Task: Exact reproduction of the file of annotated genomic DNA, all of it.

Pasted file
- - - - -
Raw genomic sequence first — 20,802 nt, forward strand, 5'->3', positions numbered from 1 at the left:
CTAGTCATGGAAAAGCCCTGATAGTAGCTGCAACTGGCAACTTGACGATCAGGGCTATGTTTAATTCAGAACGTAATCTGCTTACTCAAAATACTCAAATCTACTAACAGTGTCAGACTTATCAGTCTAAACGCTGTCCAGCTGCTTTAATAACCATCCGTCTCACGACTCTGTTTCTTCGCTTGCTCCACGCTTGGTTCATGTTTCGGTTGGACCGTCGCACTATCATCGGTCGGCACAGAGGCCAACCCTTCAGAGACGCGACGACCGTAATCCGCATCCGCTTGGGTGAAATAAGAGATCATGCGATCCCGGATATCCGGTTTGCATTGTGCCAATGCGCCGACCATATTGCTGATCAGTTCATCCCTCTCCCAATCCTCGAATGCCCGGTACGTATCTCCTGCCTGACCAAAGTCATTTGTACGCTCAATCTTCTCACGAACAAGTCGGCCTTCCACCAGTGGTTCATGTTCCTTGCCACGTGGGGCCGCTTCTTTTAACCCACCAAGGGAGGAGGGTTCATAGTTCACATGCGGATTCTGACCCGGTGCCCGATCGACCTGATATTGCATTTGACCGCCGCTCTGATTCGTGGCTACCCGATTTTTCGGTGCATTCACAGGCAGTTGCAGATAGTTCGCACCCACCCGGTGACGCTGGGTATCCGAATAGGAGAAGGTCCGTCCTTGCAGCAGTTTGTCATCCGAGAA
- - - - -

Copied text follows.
Raw genomic sequence first — 20,802 nt, forward strand, 5'->3', positions numbered from 1 at the left:
CTAGTCATGGAAAAGCCCTGATAGTAGCTGCAACTGGCAACTTGACGATCAGGGCTATGTTTAATTCAGAACGTAATCTGCTTACTCAAAATACTCAAATCTACTAACAGTGTCAGACTTATCAGTCTAAACGCTGTCCAGCTGCTTTAATAACCATCCGTCTCACGACTCTGTTTCTTCGCTTGCTCCACGCTTGGTTCATGTTTCGGTTGGACCGTCGCACTATCATCGGTCGGCACAGAGGCCAACCCTTCAGAGACGCGACGACCGTAATCCGCATCCGCTTGGGTGAAATAAGAGATCATGCGATCCCGGATATCCGGTTTGCATTGTGCCAATGCGCCGACCATATTGCTGATCAGTTCATCCCTCTCCCAATCCTCGAATGCCCGGTACGTATCTCCTGCCTGACCAAAGTCATTTGTACGCTCAATCTTCTCACGAACAAGTCGGCCTTCCACCAGTGGTTCATGTTCCTTGCCACGTGGGGCCGCTTCTTTTAACCCACCAAGGGAGGAGGGTTCATAGTTCACATGCGGATTCTGACCCGGTGCCCGATCGACCTGATATTGCATTTGACCGCCGCTCTGATTCGTGGCTACCCGATTTTTCGGTGCATTCACAGGCAGTTGCAGATAGTTCGCACCCACCCGGTGACGCTGGGTATCCGAATAGGAGAAGGTCCGTCCTTGCAGCAGTTTGTCATCCGAGAA